Microanalysis Lab

Leica DM R Microscope: We received an STF grant in 2003 to purchase a high-powered microscope with reflected, transmitted, polarized, and filtered light capabilities with a wide range of magnifications (2.5x to 500x). Associated digital imaging equipment projects and captures images for digital preservation of images and software, and software allows for a variety of quantitative analyses. A rotatable petrographic stage and optics for the microscope were added to the setup with an STF grant in 2007 to allow for additional micromophological analyses. This microscope allows students to perform almost any type of archaeological microanalysis, including wood identification, pollen and starch analysis, use-wear on lithics, geomorphology, and ceramic composition analysis. 

Merchantek MicroMill: A micromill was purchased with an STF grant in 2005 to allow for precision microscopic drilling of various lithic and biogenic materials for isotopic, trace elemental, and radiometric analyses. This allows students to address a variety of paleoclimatic, paleoenvironmental, and geological sourcing questions. For example, shellfish grow incrementally, and by sampling different growth layers within a single specimen can provide data on changes in the local climatic conditions that may provide insight in human-environment interactions. Teeth from some animals like deer likewise have incremental growth, and sampling within each of these may provide migration histories for the individual. Research like this requires samples of very small size, often less than .3mg, taken from very precise locations. It is affixed with a binocular microscope, video/photo capabilities, and carbide steel drilling mechanisms, as well as the necessary peripheral items, software, and computer hardware necessary for sampling operations.

Additional Equipment: The Microanalysis Lab also has a dedicated Sartorius SE2 Ultra Micro microgram scale with a precision of 1.0 micrograms or less, and a Sartorius milligram scale attached to a PC workstation for capturing live data. This has been used with the above equipment for a variety of isotopic and residue analysis.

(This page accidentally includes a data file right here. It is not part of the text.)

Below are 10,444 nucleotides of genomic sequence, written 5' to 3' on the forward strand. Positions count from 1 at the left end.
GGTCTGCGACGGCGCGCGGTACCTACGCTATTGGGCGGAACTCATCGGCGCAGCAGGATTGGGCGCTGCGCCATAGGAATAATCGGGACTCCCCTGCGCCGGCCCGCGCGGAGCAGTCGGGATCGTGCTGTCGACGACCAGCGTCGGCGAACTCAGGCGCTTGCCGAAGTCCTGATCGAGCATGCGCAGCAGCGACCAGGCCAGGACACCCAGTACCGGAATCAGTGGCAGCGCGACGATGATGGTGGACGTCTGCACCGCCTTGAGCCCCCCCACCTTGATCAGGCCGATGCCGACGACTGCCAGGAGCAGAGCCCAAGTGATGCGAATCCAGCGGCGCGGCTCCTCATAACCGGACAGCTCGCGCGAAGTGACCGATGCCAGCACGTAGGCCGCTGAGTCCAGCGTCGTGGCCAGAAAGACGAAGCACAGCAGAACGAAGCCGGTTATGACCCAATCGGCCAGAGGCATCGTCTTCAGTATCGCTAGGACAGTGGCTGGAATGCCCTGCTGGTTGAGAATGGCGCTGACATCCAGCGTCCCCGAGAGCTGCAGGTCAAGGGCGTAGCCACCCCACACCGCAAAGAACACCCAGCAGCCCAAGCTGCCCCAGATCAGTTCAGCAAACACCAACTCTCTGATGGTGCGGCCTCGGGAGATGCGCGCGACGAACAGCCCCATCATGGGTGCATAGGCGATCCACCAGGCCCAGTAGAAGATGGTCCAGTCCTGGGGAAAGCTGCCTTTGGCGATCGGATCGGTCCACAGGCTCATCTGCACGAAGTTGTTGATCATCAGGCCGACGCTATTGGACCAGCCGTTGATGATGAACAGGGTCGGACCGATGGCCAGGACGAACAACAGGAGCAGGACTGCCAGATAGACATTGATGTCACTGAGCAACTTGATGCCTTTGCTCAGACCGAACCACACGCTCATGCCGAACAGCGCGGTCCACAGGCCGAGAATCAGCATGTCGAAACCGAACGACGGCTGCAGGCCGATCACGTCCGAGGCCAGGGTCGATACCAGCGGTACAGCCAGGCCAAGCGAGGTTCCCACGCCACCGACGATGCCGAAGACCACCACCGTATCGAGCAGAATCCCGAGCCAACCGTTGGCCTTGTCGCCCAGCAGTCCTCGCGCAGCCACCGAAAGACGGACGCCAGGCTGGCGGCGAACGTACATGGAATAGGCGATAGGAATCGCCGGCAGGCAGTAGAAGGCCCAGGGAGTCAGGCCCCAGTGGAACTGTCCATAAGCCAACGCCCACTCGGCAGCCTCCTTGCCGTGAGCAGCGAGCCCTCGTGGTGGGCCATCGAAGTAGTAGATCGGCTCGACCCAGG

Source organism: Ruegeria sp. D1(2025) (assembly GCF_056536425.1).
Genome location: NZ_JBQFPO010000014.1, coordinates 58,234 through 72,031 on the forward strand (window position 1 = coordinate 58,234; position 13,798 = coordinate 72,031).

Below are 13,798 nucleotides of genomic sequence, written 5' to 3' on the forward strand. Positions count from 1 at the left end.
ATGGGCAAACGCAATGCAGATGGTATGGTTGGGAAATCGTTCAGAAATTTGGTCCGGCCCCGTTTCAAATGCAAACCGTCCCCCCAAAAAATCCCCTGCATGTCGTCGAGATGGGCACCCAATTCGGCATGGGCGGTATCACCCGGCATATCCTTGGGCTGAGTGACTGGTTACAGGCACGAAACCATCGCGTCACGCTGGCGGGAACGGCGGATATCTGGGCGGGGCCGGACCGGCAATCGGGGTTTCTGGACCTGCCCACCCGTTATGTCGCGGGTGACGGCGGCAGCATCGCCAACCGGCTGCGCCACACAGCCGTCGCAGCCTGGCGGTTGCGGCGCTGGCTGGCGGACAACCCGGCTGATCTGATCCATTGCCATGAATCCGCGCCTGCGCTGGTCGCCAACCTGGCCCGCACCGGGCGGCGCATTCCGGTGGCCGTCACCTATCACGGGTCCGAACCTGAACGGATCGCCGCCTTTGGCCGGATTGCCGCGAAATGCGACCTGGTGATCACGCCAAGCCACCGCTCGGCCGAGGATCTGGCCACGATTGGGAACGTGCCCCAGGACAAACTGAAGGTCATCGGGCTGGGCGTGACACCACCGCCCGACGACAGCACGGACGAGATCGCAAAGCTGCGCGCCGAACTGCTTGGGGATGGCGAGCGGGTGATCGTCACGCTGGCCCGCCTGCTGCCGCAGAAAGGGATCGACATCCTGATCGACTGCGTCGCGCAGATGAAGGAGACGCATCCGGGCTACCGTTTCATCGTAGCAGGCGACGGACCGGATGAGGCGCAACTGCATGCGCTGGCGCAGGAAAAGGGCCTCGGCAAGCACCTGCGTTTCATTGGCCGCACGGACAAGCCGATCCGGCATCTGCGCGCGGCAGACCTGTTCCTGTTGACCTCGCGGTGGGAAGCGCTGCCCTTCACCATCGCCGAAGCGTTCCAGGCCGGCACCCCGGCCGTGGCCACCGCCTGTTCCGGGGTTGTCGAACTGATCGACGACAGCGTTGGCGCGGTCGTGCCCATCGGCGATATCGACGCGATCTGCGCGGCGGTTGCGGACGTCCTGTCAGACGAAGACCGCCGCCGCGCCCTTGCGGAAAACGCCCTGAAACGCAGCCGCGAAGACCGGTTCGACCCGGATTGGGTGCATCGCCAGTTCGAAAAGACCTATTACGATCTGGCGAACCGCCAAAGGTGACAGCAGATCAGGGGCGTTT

Example Research: Projects that have used this equipment include identification of firewood species used by prehistoric populations in Alaska, examination of microstructure of shellfish as a proxy for past climatic conditions, determining sources of temper added to ceramics by Southeast Asian potters, and identification of starch granules to identify camas use in the Pacific Northwest.

  • Daniels, Phoebe S. A Gendered Model of Resource Depression: A Case Study on the Northwest Coast of North America. Thesis (Ph.D.)—University of Washington, 2009.
  • West, Catherine Foster. Human Dietary Response to Resource Abundance and Climate Change. Thesis (Ph. D.)--University of Washington, 2009.
  • West, Catherine Foster. Kokiak Island’s Prehistoric Fisheries: Human Dietary Response to Climatic Change and Resource Availability. Journal of Island and Coastal Archaeology 4(2): 223.
  • Shaw, Jennie Deo. Driftwood As a Resource : Modeling Fuelwood Acquisition in the Mid- to Late Holocene Gulf of Alaska. Thesis (Ph. D.)--University of Washington, 2008.
  • Vyas, Poorvee Anil. Actions in Sequence: Application of a Modified Chaiˆne Opératoire Approach to Upper Paleolithic Assemblages from Central Portugal. Thesis (Ph. D.)--University of Washington, 2005.